Unsecured CollateralUncollateralised securities
Uncovered bond Explanation of the unsecured bond Explanation of the unsecured bond Explanation of the unsecured bond Explanation of the unsecured bond
Uncovered loan. Unless a loan is secured by collateral or by collateral of some kind, such as a mortgages, which can be used to pay back to the borrower if the borrower falls into arrears, the loan is considered unsecured. Most unsecured debt, however, represents a small counterparty credit exposure as the issuers are generally solid financial institutions.
Uncovered loans are also referred to as debt securities.
10. Whats a "repledge" of collateral?
Re-pledging " of securities? of securities which undertake a pledging of the same securities to a third part. Re-pledging is sometimes referred to as "reuse" in the derivative markets. Re-use', however, is used in the repos to refer to the complete selling of collateral by the purchaser to a third part.
An important difference in law exists between repledging on the one side and the use of collateral in the (non-American) repos on the other side. The ownership of the securities shall remain with the guarantor in the event of pledging. Where the collateral provider gives the collateral seeker a right of pledging, the collateral provider shall remain the proprietor, but only until the collateral seeker has exercised his right.
In exercising the right of pledge, the collateral provider shall lose ownership of the collateral assigned to the third person to whom the collateral was pledged. Instead, the collateral provider receives a right to surrender negotiable collateral which is unsecured (although the collateral provider has probably obtained funds as consideration for granting the right to repledge to the collateral taker and, in the case of bankruptcy of the collateral provider, the collateral provider usually has a right to offset all reciprocal liabilities to the collateral taker).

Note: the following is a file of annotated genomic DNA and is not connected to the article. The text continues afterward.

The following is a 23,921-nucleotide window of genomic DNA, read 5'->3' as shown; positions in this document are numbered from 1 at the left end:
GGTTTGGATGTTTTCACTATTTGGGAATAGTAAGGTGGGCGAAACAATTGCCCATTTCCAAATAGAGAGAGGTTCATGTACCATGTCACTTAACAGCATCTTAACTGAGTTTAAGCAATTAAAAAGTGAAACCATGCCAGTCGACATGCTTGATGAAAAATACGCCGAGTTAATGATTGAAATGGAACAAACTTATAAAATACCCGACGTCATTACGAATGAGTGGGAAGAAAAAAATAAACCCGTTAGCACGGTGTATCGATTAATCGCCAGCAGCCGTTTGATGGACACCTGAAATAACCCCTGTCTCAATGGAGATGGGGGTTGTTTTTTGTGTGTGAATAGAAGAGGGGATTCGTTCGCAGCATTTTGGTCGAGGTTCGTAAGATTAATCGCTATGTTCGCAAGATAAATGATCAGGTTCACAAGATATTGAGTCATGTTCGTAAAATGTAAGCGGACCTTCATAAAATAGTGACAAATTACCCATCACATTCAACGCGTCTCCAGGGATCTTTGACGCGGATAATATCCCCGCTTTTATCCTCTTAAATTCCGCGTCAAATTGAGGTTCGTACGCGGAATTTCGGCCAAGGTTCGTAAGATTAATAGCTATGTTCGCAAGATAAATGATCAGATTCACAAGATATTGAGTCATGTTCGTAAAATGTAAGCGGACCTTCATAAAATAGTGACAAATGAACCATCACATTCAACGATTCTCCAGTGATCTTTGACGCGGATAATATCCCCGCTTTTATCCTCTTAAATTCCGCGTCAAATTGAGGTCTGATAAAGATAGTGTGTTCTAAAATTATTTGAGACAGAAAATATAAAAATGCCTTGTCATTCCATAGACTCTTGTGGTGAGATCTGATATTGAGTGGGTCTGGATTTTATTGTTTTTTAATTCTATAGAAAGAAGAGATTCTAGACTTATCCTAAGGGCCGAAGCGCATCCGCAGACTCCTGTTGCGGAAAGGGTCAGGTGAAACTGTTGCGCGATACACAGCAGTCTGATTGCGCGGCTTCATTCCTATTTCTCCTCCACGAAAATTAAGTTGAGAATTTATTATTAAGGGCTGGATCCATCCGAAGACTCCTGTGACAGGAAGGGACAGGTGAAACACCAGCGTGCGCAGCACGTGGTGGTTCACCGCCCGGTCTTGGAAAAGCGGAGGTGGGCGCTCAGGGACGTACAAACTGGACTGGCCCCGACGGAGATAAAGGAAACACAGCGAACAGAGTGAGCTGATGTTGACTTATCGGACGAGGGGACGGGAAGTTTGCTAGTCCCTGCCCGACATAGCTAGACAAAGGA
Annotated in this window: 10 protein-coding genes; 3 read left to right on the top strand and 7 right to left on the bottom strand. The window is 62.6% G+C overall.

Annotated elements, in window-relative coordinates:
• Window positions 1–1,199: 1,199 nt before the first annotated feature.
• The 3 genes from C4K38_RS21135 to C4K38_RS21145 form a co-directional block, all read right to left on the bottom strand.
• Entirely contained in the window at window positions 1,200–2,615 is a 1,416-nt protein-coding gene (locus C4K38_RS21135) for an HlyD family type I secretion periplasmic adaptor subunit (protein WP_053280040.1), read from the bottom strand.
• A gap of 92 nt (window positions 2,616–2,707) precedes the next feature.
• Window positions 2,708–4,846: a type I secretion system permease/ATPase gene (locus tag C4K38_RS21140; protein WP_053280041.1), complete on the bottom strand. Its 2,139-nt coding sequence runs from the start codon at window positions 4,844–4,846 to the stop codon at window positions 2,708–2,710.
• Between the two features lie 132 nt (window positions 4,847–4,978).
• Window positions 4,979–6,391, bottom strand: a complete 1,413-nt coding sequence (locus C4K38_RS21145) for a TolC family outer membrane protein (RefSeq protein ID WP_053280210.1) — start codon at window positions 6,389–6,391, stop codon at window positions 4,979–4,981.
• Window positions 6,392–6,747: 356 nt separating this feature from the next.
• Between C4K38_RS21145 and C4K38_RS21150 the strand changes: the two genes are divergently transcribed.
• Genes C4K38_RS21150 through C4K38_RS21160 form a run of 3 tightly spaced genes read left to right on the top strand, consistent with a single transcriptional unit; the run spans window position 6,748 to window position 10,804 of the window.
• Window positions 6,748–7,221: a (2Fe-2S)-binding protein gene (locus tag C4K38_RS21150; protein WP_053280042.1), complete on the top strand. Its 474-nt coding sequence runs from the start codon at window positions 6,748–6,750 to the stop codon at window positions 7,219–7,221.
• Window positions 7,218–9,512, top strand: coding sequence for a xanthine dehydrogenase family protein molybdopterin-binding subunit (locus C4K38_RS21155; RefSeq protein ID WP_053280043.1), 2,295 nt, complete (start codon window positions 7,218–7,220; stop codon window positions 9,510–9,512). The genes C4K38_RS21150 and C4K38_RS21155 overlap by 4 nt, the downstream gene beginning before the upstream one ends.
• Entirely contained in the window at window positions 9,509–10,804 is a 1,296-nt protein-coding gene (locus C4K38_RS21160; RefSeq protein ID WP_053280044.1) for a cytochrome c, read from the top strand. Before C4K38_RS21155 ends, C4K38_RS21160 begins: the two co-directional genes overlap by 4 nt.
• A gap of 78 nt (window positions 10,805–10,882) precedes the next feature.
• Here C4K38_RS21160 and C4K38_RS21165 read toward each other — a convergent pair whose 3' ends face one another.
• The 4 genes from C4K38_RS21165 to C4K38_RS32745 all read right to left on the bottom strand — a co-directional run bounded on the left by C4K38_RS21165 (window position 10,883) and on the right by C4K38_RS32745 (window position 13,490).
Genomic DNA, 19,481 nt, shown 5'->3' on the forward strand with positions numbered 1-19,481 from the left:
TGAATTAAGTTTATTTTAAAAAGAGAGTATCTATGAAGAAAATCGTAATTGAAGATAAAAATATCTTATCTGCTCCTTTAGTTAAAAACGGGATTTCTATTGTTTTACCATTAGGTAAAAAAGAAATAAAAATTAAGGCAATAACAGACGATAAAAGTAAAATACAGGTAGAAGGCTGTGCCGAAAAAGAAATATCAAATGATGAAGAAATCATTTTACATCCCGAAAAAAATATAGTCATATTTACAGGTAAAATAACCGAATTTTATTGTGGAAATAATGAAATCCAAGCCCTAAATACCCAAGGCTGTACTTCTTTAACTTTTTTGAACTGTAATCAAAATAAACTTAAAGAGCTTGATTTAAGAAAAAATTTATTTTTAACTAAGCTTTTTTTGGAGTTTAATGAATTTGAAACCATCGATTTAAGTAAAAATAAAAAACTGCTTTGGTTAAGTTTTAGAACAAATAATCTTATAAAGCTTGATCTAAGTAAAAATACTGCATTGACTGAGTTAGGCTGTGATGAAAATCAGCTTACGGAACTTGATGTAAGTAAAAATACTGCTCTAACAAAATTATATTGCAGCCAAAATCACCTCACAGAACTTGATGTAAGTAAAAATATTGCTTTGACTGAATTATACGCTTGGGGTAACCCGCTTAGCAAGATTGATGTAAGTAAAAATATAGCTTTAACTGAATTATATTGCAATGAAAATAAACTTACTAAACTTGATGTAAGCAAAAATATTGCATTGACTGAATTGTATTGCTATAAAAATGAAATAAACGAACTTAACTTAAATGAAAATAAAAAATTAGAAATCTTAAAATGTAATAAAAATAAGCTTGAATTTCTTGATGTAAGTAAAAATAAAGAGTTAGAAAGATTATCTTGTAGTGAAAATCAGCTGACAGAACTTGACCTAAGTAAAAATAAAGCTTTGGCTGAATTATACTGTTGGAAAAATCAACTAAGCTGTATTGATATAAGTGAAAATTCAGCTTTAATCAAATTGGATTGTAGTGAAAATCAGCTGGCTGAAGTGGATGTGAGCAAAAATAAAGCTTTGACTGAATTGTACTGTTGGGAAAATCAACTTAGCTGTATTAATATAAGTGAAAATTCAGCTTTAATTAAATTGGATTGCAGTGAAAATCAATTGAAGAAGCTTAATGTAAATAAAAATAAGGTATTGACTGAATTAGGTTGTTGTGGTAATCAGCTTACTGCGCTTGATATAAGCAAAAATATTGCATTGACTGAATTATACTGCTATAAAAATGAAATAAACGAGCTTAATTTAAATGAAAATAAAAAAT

At the beginning of a repos deal, the purchaser becomes the security holder and can decide on the security when and how he wants. The rehabilitation financing is used extensively by Prime Brokers, who are participating in the hedging of derivative business with hedgefonds. It was a foreign legal term but was officially adopted in 2003 with the EU Financial Collateral Directive.
The rehab lending is considered by prime-brokers to be crucial for the profitability of their businesses. As consideration for the right to repledge, they can provide customers with more favourable financing. After the failure of Lehman Brothers in September 2008, it was determined that the operating processes of this company were insufficient for the management of hypothecated asset values. In addition, some customers may not have fully grasped the type of repledging.
Re-pledging regulations vary from country to country. The Federal Reserve Regulatory T and SEC Rule 15c3-3 in the USA restrict the amount of a client's asset that a prime broker can mortgage back to 140% of the client's liabilities to the prime broker. 15c3-3 is the rule that a mortgage can be used to refinance a client's asset.